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Created by: Team Biology at, Last Updated: April 27, 2024


Embark on a journey into the nucleus to uncover the nucleolus, a pivotal entity in cellular function and ribosome assembly. This comprehensive guide presents the nucleolus in all its glory, from its structure to its indispensable role in synthesizing ribosomes, the cell’s protein factories. Through illustrative examples, we delve into how the nucleolus regulates protein production, impacts gene expression, and supports cell health and growth. Ideal for students, educators, and biology enthusiasts, this guide enriches your understanding of the nucleolus, offering insights into its vital contributions to life at the microscopic level.

What is a Nucleolus?

The nucleolus is a prominent structure within the nucleus of eukaryotic cells, identifiable under a microscope as a dense area devoid of a surrounding membrane. It is not a static structure; rather, its appearance and size can change based on the cell’s metabolic activity, particularly its rate of protein synthesis. The primary function of the nucleolus is the synthesis of ribosomal RNA (rRNA) and the assembly of ribosomes, the cellular machines responsible for protein synthesis. The nucleolus forms around specific chromosomal regions called nucleolar organizing regions (NORs), which contain genes for rRNA.

Structure of Nucleolus

The nucleolus is a prominent sub-organelle within the nucleus of eukaryotic cells, notable for its lack of a surrounding membrane. It is formed around specific chromosomal regions called nucleolar organizing regions (NORs), which contain the genes for ribosomal RNA (rRNA) synthesis. The structure of the nucleolus can be broadly divided into three main components, reflecting its functions in the production and assembly of ribosome subunits:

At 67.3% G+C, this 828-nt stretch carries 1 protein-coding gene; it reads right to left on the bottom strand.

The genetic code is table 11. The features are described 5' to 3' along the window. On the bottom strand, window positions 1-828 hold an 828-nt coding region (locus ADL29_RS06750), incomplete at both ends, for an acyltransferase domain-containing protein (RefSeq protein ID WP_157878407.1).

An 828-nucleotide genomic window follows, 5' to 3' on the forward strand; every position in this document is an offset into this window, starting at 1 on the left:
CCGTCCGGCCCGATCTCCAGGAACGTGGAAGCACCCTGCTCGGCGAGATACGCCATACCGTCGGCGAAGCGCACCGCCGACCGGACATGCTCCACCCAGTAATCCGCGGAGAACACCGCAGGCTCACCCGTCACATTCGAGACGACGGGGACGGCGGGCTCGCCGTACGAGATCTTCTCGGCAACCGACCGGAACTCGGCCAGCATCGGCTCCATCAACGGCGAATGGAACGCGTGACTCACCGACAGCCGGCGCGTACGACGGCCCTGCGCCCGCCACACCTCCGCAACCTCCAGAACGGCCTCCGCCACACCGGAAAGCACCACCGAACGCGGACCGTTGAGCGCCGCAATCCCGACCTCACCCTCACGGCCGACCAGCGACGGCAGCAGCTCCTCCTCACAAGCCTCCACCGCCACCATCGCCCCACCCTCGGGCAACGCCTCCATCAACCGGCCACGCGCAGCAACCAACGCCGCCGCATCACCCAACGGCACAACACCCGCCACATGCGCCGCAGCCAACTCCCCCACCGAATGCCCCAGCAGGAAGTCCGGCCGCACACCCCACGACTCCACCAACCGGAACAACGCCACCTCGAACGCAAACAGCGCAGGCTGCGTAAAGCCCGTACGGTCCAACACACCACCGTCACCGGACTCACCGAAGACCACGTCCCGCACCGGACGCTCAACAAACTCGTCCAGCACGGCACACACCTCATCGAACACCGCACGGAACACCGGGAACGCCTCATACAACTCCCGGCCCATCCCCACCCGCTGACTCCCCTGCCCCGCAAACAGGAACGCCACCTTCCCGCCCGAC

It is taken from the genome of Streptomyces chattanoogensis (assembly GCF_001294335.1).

1. Fibrillar Centers (FCs): These are less dense areas within the nucleolus where the transcription of rRNA genes takes place. The newly synthesized rRNA is then processed and modified as it moves to the surrounding areas.
  2. Dense Fibrillar Components (DFCs): Surrounding the fibrillar centers, DFCs are regions rich in newly transcribed rRNA and the proteins involved in its processing. These areas are more electron-dense compared to FCs when viewed under an electron microscope.
  3. Granular Component (GC): This is the most peripheral region of the nucleolus, consisting of maturing ribosomal subunits. It contains partially assembled ribosomes and the proteins necessary for their final assembly.

The dynamic structure of the nucleolus reflects its active role in ribosome synthesis and assembly. Its size and shape can vary depending on the cell’s metabolic activity, particularly the demand for protein synthesis.

Functions of Nucleolus

Functions of Nucleolus

The nucleolus plays several critical roles in the cell, primarily related to the production of ribosomes, which are essential for protein synthesis. Its main functions include:

  1. Ribosomal RNA Synthesis: The nucleolus is the site of transcription of rRNA genes by RNA polymerase I. This rRNA forms the core structural and functional component of ribosomes.
  2. Ribosome Assembly: Within the nucleolus, rRNA combines with ribosomal proteins imported from the cytoplasm to form the large and small subunits of ribosomes. These subunits are then transported out of the nucleus into the cytoplasm, where they fully assemble into functional ribosomes.
  3. Ribosomal Protein Modification: The nucleolus also plays a role in the chemical modification of ribosomal proteins and rRNA, including methylation and pseudouridylation, which are crucial for the proper functioning of ribosomes.